mediaviolencefactsheet - Copy - Copy (2)

Furthermore many children and youth spend an

Info iconThis preview shows page 1. Sign up to view the full content.

View Full Document Right Arrow Icon
This is the end of the preview. Sign up to access the rest of the document.

Unformatted text preview: dern media. Furthermore, many children and youth spend an inordinate amount of time consuming violent media. Although it is clear is that reducing exposure to media violence will reduce aggression and violence, it is less clear what sorts of interventions will produce a reduction in exposure. The sparse research literature suggests that counterattitudinal and parental-mediation interventions are likely to yield beneficial effects, but that media literacy interventions by themselves are unsuccessful. Though the scientific debate over whether media violence increases aggression and violence is essentially over, several critical tasks remain. Additional laboratory and field studies are needed for a better understanding of underlying psychological processes, which eventually should lead to more effective interventions. Large-scale longitudinal studies would help specify the magnitude of media-violence effects on the most severe types of violence. Meeting the larger societal challenge of providing children and youth with a much healthier media diet may prove to be more difficult and costly, especially if the scientific, news, public policy, and entertainment communities fail to educate the general public about the real risks of media-violence exposure to children and youth. Anderson, Berkowitz, Donnerstein, Huesmann, Johnson, Linz, Malamuth, & Wartella 10 INTRODUCTION For more than five decades, Americans have been concerned about the frequent depiction of violence in the mass media and the harm these portrayals might do to youth. Reflecting this concern, several major United States Government investigations and reports have examined the research on the association between youthful media consumers’ exposure to television violence and their aggressive behavior—the 1954 Kefauver hearings, the 1969 National Commission on the Causes and Prevention of Violence, the 1972 Surgeon General's report Television and Growing Up (U.S. Surgeon General's Scientific Advisory Committee, 1972), and the 1982 National Institute of Mental Health (NIMH) report Television and Behavior. In 1972, U.S. Surgeon General Jesse Steinfeld testified before Congress that “the overwhelming consensus and the unanimous Scientific Advisory Committee’s report indicates that televised violence, indeed, does have an adverse effect on certain members of our society” (Steinfeld, 1972, p. 26). The 1982 NIMH report reinforced this conclusion, and professional organizations took a similar position in viewing media violence as a serious threat to public health because it stimulates violent behavior by youth. By the early 1990s, most researchers in the field had arrived at a consensus that the effect of media violence on aggressive and violent behavior was real, causal, and significant. A number of professional groups have also addressed the state of relevant research on media violence (e.g., Eron, Gentry, & Schlegel's, 1994, report for the American Psychological Association), as have other federal agencies (e.g., Federal Trade Commission, 2000). Indeed, six medical and public-health professional organizations held a Congressional Public Health Summit on July 26, 2000, and issued a Joint Statement on the Impact of Entertainment Violence on Children. This statement noted that "entertainment violence can lead to increases in aggressive attitudes, values, and behavior, particularly in children." The statement also concluded that the research points "overwhelmingly to a causal connection between media violence and aggressive behavior in some children" (Joint Statement, 2000, p. 1) The six signatory organizations were the Media Violence 11 American Academy of Pediatrics, American Academy of Child and Adolescent Psychiatry, American Medical Association, American Psychological Association, American Academy of Family Physicians, and American Psychiatric Association. These reports, coupled with mounting public concern, stimulated a search for ways to reduce the adverse effects of media violence, and were responsible, in part, for the passage of the Telecommunications Act of 1996, which mandated that new TV sets be manufactured with a V(for violence)-chip that permits parents to block objectionable content. For a variety of reasons, it is now time for a new assessment of what is known scientifically about how media violence affects young people and what can be done to mitigate these adverse effects. The body of research on TV violence continues to grow, both in depth and in breadth. In addition, important changes are occurring in the landscape of entertainment-media use, and some of these changes have stimulated new areas of research. The rise of new media—particularly interactive media (such as video games and the Internet)—has introduced new ways children and youth can be exposed to violence. The roles of these new media in producing youthful violence should be considered in light of existing theory and new research. It is especially advisable to ascertain what contribution media violence makes to serious interpersonal physical violence among older children and adolescents...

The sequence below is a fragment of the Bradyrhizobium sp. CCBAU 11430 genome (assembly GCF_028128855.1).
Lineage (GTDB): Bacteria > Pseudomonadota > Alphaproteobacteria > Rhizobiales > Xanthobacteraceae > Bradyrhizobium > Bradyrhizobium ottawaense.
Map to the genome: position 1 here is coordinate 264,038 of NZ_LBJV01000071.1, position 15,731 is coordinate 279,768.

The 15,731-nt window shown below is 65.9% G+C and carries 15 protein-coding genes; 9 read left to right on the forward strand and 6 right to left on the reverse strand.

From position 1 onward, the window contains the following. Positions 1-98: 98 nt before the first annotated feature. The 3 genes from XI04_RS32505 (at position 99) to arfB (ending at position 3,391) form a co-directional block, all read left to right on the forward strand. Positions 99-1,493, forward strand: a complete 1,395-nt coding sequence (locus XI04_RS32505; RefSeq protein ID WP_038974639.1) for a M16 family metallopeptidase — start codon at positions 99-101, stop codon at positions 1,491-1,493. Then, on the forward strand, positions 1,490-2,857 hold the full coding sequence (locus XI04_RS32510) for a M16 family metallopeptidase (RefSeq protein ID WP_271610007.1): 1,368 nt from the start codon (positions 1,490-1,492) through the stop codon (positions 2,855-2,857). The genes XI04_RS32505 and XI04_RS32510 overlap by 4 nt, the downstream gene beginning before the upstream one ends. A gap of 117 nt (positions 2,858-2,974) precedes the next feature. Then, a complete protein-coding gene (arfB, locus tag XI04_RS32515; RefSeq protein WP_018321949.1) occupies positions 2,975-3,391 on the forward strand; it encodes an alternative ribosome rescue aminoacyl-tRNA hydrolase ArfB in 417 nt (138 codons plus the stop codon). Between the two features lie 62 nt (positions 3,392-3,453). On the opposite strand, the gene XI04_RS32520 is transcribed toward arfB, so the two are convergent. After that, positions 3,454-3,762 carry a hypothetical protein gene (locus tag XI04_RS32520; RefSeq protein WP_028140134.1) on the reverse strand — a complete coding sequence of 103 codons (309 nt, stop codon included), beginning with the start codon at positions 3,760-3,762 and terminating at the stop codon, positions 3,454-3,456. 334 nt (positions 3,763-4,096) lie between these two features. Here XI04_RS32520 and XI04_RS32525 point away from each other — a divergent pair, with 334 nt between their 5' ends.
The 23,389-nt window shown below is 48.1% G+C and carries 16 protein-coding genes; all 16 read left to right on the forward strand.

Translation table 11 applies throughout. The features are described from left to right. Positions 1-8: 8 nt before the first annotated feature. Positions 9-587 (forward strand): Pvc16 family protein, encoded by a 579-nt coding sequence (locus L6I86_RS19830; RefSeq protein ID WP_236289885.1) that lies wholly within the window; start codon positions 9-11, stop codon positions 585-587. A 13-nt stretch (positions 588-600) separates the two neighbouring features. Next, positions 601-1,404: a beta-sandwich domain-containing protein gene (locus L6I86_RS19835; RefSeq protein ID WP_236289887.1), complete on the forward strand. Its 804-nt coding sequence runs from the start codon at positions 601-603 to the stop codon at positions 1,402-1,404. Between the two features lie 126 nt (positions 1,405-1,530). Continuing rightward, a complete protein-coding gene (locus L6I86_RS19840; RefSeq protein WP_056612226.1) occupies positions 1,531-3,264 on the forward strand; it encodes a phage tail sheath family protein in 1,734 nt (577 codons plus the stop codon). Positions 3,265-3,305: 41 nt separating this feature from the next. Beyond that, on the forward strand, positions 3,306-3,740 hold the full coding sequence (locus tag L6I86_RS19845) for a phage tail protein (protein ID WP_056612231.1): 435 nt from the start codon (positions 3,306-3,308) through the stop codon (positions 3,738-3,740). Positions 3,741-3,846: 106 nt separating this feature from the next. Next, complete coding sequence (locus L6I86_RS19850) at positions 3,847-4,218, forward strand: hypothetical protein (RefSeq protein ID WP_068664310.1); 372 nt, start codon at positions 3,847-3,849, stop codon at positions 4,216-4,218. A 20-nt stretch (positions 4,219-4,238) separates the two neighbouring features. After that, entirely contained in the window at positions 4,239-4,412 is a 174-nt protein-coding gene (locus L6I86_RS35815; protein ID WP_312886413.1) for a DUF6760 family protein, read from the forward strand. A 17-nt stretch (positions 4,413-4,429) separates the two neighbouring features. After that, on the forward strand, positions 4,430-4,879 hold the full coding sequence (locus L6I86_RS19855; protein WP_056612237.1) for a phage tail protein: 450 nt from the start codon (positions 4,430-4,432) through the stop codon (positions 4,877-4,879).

View Full Document

This note was uploaded on 04/14/2013 for the course ELECTRICAL 205 taught by Professor Tom during the Spring '13 term at American University in Cairo.

Ask a homework question - tutors are online